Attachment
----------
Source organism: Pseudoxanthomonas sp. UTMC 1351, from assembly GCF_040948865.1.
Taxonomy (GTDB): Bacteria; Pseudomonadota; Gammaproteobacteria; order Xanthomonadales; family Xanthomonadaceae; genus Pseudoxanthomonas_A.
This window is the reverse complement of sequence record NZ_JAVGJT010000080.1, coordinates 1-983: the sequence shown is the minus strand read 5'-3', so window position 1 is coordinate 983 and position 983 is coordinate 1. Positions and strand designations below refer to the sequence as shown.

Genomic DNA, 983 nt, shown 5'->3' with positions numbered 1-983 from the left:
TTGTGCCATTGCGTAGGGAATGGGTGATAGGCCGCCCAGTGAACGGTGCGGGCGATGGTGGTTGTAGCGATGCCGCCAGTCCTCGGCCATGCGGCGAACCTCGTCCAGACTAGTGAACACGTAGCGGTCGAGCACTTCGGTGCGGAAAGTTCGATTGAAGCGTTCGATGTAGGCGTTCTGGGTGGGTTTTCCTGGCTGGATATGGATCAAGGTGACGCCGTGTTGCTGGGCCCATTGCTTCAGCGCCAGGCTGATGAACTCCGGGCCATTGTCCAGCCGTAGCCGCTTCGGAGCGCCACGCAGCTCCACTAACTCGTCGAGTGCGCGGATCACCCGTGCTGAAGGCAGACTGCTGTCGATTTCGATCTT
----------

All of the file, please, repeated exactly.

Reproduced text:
Source organism: Pseudoxanthomonas sp. UTMC 1351, from assembly GCF_040948865.1.
Taxonomy (GTDB): Bacteria; Pseudomonadota; Gammaproteobacteria; order Xanthomonadales; family Xanthomonadaceae; genus Pseudoxanthomonas_A.
This window is the reverse complement of sequence record NZ_JAVGJT010000080.1, coordinates 1-983: the sequence shown is the minus strand read 5'-3', so window position 1 is coordinate 983 and position 983 is coordinate 1. Positions and strand designations below refer to the sequence as shown.

Genomic DNA, 983 nt, shown 5'->3' with positions numbered 1-983 from the left:
TTGTGCCATTGCGTAGGGAATGGGTGATAGGCCGCCCAGTGAACGGTGCGGGCGATGGTGGTTGTAGCGATGCCGCCAGTCCTCGGCCATGCGGCGAACCTCGTCCAGACTAGTGAACACGTAGCGGTCGAGCACTTCGGTGCGGAAAGTTCGATTGAAGCGTTCGATGTAGGCGTTCTGGGTGGGTTTTCCTGGCTGGATATGGATCAAGGTGACGCCGTGTTGCTGGGCCCATTGCTTCAGCGCCAGGCTGATGAACTCCGGGCCATTGTCCAGCCGTAGCCGCTTCGGAGCGCCACGCAGCTCCACTAACTCGTCGAGTGCGCGGATCACCCGTGCTGAAGGCAGACTGCTGTCGATTTCGATCTT